Solution: Where Will the Ball Fall
Let's solve the Where Will the Ball Fall problem using the Matrices pattern.
We'll cover the following
Statement
You have $n$ balls and a 2D grid of size $m \times n$ representing a box. The box is open on the top and bottom sides. Each cell in the box has a diagonal that can redirect a ball to the right or the left. You must drop $n$ balls at each columnâ€™s top. The goal is to determine whether each ball will fall out of the bottom or become stuck in the box. Each cell in the grid has a value of $1$ or $1$.
 $1$ represents that the grid will redirect the ball to the right.
 $1$ represents that the grid will redirect the ball to the left.
A ball gets stuck if it hits a Vshaped pattern between two grids or if a grid redirects the ball into either wall of the box.
The solution should return an array of size $n$, with the $ith$ element indicating the column that the ball falls out of, or it becomes $1$ if itâ€™s stuck. If the ball drops from column $x$ and falls out from column $y$, then in the result array, index $x$ contains value $y$.
Constraints:
 $m ==$
grid.length
 $n ==$
grid[i].length
 $1 \leq m, n \leq 100$
grid[i][j]
is $1$ or $1$.
Solution
The following steps utilize the intuitive version of the algorithm, where we drop each ball from the top of the grid one by one and follow the path it can take. The ball starts moving from a certain column and jumps from one row to the next based on the value of the current cell. Letâ€™s consider the following two examples to better understand the ball movement within the grid:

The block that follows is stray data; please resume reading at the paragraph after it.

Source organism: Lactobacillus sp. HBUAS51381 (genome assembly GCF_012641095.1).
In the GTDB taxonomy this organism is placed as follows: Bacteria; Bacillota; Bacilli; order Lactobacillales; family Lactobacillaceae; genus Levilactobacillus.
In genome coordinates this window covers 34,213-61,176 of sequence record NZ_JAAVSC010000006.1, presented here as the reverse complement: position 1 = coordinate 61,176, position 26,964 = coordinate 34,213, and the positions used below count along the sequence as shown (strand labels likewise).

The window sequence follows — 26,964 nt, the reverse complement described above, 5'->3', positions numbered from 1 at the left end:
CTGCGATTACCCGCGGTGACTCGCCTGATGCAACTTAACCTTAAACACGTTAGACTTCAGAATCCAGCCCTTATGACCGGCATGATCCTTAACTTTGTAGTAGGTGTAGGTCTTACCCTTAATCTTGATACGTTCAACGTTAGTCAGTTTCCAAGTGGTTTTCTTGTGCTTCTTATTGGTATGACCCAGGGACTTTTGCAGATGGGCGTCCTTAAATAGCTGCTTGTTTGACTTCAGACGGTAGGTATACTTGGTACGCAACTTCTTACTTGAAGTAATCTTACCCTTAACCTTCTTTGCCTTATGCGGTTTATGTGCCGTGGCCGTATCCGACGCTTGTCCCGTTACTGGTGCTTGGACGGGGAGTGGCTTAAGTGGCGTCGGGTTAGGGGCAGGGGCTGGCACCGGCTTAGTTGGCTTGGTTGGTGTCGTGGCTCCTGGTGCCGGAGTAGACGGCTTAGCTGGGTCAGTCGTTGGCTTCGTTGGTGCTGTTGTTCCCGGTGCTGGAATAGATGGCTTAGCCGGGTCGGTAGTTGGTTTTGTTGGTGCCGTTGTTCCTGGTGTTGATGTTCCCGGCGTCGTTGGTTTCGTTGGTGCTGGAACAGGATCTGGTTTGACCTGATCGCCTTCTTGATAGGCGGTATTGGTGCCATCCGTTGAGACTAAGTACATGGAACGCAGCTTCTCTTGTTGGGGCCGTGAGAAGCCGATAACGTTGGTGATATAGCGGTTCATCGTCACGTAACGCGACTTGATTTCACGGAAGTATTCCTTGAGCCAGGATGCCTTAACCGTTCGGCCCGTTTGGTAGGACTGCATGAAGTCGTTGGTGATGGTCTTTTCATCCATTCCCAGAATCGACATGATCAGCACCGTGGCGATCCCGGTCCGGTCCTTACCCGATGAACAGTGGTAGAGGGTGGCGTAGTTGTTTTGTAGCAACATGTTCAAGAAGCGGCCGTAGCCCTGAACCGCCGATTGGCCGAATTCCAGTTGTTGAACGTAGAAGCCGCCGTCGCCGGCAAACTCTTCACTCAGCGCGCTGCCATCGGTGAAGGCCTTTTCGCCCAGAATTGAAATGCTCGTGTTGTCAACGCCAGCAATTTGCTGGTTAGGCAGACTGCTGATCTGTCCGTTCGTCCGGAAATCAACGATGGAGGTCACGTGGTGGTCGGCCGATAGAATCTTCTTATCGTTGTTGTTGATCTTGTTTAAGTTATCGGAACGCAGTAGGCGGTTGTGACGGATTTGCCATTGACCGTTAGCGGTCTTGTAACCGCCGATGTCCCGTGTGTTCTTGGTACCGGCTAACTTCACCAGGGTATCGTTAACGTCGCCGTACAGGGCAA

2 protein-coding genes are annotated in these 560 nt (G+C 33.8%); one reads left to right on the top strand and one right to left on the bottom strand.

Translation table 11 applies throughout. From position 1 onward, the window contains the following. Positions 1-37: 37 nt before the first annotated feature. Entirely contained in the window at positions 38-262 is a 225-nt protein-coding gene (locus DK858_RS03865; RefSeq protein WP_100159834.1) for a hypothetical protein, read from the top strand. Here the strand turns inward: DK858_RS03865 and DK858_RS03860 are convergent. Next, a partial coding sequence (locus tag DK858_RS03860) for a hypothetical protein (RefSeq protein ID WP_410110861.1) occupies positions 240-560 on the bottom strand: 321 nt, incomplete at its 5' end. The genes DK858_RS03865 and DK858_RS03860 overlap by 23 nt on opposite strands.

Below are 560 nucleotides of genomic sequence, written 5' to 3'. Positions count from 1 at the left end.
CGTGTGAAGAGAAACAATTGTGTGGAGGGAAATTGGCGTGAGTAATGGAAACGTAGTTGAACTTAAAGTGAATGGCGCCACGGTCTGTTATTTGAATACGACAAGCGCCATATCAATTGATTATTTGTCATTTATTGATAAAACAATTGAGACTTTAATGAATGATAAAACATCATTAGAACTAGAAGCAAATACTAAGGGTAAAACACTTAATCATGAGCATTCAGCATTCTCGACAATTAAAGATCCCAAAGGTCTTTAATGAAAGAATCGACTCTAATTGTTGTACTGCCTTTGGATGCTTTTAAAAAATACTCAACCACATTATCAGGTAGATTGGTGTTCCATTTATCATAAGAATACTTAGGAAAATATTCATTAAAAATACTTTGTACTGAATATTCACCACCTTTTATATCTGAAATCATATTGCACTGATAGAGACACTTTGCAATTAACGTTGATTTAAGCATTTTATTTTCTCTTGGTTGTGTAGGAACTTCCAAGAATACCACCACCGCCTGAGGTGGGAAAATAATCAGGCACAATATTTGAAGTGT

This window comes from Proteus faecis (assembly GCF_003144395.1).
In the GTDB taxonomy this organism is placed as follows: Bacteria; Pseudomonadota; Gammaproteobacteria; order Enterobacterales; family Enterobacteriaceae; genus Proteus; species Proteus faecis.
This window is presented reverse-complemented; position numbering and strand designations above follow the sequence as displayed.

If the ball starts from column $0$, row $0$, and the value in the cell
grid[0][0]
is $1$(topleftbottomright diagonal), the ball will move to the next row, which is 1, and to the next column, which is also $1$. So, the next position of the ball will be the cellgrid[1][1]
. 
If the ball starts from column $2$, row $0$, and the cell
grid[0][2]
contains $1$ (toprightbottomleft diagonal), the ball will go to the next row, which is $1$, and to the previous column, which is $1$. So, the next position of the ball will be the cellgrid[1][1]
.
We repeat the process above as the ball moves to the next rows. The termination conditions for the algorithm are as follows:

The ball keeps moving to the next rows until it hits the last row in the grid. This is a success case, and the column where the ball meets the final row is recorded in the output array.

The ball gets stuck in a row because one of the following conditions is met:

The ball falls to the leftmost column, and the value in the cell is $1$. This will stop the ball from moving to the next row because the ball will hit the wall because of the toprightbottomleft diagonal.

The ball falls to the rightmost column, and the value in the cell is $1$. This will stop the ball from moving to the next row because the ball will hit the wall because of the topleftbottomright diagonal.

The ball is between the leftmost and rightmost columns, the diagonal in the current cell is topleftbottomright, and the immediate next column stops the ball from moving to the next row because it has a toprightbottomleft diagonal, forming a $V$ shape.

The ball is between the leftmost and rightmost columns, the diagonal in the current cell is toprightbottomleft, and the immediate previous column stops the ball from moving to the next row because it has a topleftbottomright diagonal, forming a V shape.

We can solve the problem using the iterative approach by following the steps below:

Declare an array,
result
, of sizegrid.length
, and initialize its elements with $1$, assuming that each ball will be stuck in the grid. We will change the values for the columns where the balls will succeed in reaching the last row. 
Iterate the grid using nested for loops. For each column, perform the following checks:

For each row,
row
, do the following:
Compute
nextColumn
by addingcurrentColumn
togrid[row][currentColumn]
. 
Check if
grid[row][nextColumn]
has the same value asgrid[row][currentColumn]
. If so, the ball can move to the next row. 
Check if the ball is not stuck at the boundary of the grid by checking if the
nextColumn
is less than zero or greater than the columns of the grid. 
Set the
currentColumn
as thenextColumn
. 
If this is the last row, set
result[col]
tonextColumn
.


Letâ€™s look at the slide below to see how the algorithm works.
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